What Artists Should (and Shouldn’t) Post on Social Media

What Artists Should (and Shouldn't) Post on Social Media on Jung Katz Art Blog

If properly used, social media can be a powerful tool for harnessing a strong community of followers. However, it can also be a bit overwhelming to post often if you aren’t even sure what to post in the first place. Here are 8 things to post and 8 things not to post as a professional artist on social media…

8 Things to Post:

1. Art
Finished work, works in progress, and doodles. People follow you for your art because they enjoy it. Give them a little something extra that they can’t see anywhere else, like a glance behind the scenes at pictures of you at work, or pictures of your workspace itself.

2. Project Updates
Whether starting a blog or working on a mural, artists need to be self-promoters. If they’re interested in your art, chances are they’ll be interested in your other creative projects as well.

3. Product Updates
Releasing new products anytime soon? What about the few-of-a-kind products that are going out of stock? Let people know so they can snatch them up first!

4. Promos
They love your work, why wouldn’t they love a coupon?

5. Upcoming Events
Tell them about art exhibits or craft shows you’ll be attending, and maybe you’ll see some of them there.

6. Accomplishments
Celebrate a little! Talk about any features in magazines and blogs, or any other noteworthy milestones.

7. Inspiration
Take a moment to promote a fellow artist. This can be a great networking tool, just be sure to reach out to the artist first for permission to share their work. They’ll more than likely be extremely flattered and maybe even return the favor.

8. Anything Noteworthy
Are you donating 10% of all your proceeds to charity for the entire month? Or maybe you’re switching over to organic fair trade materials. These are good things to share and could potentially drive sales.

8 Things NOT to Post:

1. Spoilers 
Although in progress pictures of small projects are interesting to see, avoid posting in progress shots of large projects that would otherwise be a huge surprise. Wait to post those pictures until after the project is fully unveiled.

2. The Same Thing Again, and Again, and Again…
Avoid posting a lot of pictures of the same project all at the same stage of development. No one needs to see the project from four different angles when one will do just fine.

3. Smack Talk
Even if that other artist really did rip-off your artwork, talking bad about other artists is not only inappropriate but can also burn more bridges than you may realize. Bridges between you and that artist could be burned, as well as the bridges between you and that artist’s fans, and you and anyone else who sees you acting less than professional. Such issues are better left discussed politely and privately.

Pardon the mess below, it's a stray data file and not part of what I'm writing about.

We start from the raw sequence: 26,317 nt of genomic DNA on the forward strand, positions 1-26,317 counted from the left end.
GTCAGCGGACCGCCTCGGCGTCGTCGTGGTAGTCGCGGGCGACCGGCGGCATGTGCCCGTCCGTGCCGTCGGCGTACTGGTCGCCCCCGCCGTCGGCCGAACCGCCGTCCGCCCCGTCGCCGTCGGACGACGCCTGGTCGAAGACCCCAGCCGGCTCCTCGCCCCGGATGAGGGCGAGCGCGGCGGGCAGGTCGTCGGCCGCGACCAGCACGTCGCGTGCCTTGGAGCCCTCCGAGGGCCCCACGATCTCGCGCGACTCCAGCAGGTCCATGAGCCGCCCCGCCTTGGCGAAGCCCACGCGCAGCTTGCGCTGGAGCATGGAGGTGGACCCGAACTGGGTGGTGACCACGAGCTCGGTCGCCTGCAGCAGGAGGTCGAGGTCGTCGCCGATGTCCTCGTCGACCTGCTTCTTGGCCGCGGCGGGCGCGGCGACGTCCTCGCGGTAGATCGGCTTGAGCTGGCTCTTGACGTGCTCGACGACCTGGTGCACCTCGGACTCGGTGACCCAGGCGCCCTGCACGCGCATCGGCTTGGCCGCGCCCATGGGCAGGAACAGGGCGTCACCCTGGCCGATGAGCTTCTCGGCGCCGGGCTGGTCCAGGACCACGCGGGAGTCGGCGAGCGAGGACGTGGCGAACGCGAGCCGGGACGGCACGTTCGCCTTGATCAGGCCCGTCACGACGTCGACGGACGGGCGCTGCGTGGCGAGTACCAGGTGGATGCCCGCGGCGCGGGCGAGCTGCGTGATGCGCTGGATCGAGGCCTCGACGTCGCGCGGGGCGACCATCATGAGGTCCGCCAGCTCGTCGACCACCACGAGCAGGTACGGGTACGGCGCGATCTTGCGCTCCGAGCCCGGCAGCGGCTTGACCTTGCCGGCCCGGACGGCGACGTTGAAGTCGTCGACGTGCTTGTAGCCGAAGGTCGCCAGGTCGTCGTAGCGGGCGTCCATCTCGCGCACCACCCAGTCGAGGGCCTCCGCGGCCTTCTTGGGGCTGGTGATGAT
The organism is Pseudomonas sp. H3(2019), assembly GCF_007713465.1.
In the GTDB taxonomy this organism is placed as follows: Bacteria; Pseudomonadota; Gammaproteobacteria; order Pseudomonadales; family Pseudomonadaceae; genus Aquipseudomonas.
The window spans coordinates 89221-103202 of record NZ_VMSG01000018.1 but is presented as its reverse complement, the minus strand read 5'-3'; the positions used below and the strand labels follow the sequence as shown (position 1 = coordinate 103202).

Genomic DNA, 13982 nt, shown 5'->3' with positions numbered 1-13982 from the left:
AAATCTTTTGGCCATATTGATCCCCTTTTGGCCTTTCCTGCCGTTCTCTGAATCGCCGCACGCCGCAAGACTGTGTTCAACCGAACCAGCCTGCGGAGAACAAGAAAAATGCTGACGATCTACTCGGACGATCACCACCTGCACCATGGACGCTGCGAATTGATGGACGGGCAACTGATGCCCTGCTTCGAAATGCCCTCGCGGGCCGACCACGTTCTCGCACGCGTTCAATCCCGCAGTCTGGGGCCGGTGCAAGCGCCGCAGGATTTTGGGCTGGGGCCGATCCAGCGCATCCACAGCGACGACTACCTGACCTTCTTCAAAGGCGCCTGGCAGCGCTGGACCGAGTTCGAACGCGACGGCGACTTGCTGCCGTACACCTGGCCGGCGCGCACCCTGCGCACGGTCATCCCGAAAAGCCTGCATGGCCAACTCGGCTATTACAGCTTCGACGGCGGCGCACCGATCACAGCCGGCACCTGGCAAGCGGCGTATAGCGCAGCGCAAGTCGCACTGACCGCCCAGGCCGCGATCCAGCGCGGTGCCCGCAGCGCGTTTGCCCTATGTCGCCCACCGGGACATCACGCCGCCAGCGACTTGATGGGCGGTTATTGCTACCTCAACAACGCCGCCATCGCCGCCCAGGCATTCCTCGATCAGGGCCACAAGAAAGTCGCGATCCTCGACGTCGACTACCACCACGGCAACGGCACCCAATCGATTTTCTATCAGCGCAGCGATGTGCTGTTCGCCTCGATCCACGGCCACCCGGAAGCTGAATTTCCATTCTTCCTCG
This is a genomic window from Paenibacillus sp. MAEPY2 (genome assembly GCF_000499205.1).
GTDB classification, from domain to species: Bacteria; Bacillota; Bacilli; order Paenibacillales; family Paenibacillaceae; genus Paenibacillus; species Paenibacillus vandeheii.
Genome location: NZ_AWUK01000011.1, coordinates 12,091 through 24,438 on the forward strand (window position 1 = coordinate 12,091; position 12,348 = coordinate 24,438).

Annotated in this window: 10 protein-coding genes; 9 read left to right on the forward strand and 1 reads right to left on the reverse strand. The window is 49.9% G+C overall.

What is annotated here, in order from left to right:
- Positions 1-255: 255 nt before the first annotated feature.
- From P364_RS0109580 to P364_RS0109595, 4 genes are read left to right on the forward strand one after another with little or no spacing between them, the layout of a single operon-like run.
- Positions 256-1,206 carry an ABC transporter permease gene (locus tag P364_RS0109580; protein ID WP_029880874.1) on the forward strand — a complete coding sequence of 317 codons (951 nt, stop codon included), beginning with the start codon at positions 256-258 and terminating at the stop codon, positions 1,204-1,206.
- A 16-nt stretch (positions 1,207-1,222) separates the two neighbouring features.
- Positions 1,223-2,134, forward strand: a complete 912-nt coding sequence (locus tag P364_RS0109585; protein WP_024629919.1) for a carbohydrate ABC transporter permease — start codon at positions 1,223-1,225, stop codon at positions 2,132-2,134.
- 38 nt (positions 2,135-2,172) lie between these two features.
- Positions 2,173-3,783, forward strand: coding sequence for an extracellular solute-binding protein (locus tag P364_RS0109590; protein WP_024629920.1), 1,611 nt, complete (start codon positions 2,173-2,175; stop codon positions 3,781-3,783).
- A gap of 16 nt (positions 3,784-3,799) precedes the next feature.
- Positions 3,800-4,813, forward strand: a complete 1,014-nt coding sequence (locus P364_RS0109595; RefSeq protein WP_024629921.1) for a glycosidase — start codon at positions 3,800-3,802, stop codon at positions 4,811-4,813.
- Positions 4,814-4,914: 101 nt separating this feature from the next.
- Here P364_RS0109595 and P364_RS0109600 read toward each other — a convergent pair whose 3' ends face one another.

4. Complaints
You don’t follow people to hear them complain, and chances are people don’t follow you to hear you complain either. Nobody likes being around a “Negative Nancy” all the time. You want your followers to feel better in your presence, not worse.

5. Knock-offs
Don’t steal other artists’ work, otherwise people may question your character and artistic integrity.

6. Copyrighted Pictures
Don’t post pictures that aren’t your’s or that you don’t have permission to post.

7. Irrelevant Content
Post personal content on your personal account. If I follow you for your art and you only post art once every five posts, chances are I’m going to become uninterested and unfollow you.

8. Anything Controversial
Unless you’re known by your fans for your controversial ways, you could potentially lose some followers if they find you disagreeable.

Before posting, think… What do people follow you for and what do they want to see? Take note of what you personally enjoy seeing when you’re the follower, as well as what you could go without, and then you’ll have a deeper understanding of what you should and shouldn’t be posting on social media.

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6 Comments

  1. In regards to your last point about being controversial, interesting to note that Ryan Haliday (American Apparel Marketing dude) relies on controversy to generate an extrapolated response from an audience. Its the controversial stuff that gets people sharing it, talking about it and then wider discussion into media off social platforms. Sure you will offend people but thats part of the point, you always tell a friend about something that was bad before something good that happened. You need to generate that opined response to cause the idea/image to move thru the audience, according to him at least. What are your thoughts?

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    1. Hey Tom, great point! And that’s exactly why we said, “Unless you’re known by your fans for your controversial ways” or in other words, that’s what you’re looking for. ;) But yes, it can definitely get people talking. What is it that they say? Sometimes bad publicity is better than no publicity. Thanks for reading, Tom!

      -Casey

      Like

  2. Thanks for this….useful info! I can’t believe that others would publish smack talk, but I’ve seen it and it’s so sad…there is room for everyone!!!!

    Like

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